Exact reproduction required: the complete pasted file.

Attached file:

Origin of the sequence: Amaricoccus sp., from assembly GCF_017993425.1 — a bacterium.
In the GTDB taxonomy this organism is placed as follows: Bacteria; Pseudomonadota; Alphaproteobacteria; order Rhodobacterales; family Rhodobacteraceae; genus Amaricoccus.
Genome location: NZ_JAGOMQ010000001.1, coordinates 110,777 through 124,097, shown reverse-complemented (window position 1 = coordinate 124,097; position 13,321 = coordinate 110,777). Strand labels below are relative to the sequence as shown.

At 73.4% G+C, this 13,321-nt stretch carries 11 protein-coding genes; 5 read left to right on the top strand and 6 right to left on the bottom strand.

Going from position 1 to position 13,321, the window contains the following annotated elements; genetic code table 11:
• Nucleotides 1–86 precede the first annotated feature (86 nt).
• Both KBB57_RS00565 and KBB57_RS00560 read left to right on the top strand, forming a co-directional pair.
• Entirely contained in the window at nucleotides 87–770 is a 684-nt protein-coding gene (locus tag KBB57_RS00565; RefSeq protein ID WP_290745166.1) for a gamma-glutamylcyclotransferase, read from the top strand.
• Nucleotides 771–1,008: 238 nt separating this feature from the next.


Origin of the sequence: Amaricoccus sp., from assembly GCF_017993425.1 — a bacterium.
In the GTDB taxonomy this organism is placed as follows: Bacteria; Pseudomonadota; Alphaproteobacteria; order Rhodobacterales; family Rhodobacteraceae; genus Amaricoccus.
Genome location: NZ_JAGOMQ010000001.1, coordinates 110,777 through 124,097, shown reverse-complemented (window position 1 = coordinate 124,097; position 13,321 = coordinate 110,777). Strand labels below are relative to the sequence as shown.

At 73.4% G+C, this 13,321-nt stretch carries 11 protein-coding genes; 5 read left to right on the top strand and 6 right to left on the bottom strand.

Going from position 1 to position 13,321, the window contains the following annotated elements; genetic code table 11:
• Nucleotides 1–86 precede the first annotated feature (86 nt).
• Both KBB57_RS00565 and KBB57_RS00560 read left to right on the top strand, forming a co-directional pair.
• Entirely contained in the window at nucleotides 87–770 is a 684-nt protein-coding gene (locus tag KBB57_RS00565; RefSeq protein ID WP_290745166.1) for a gamma-glutamylcyclotransferase, read from the top strand.
• Nucleotides 771–1,008: 238 nt separating this feature from the next.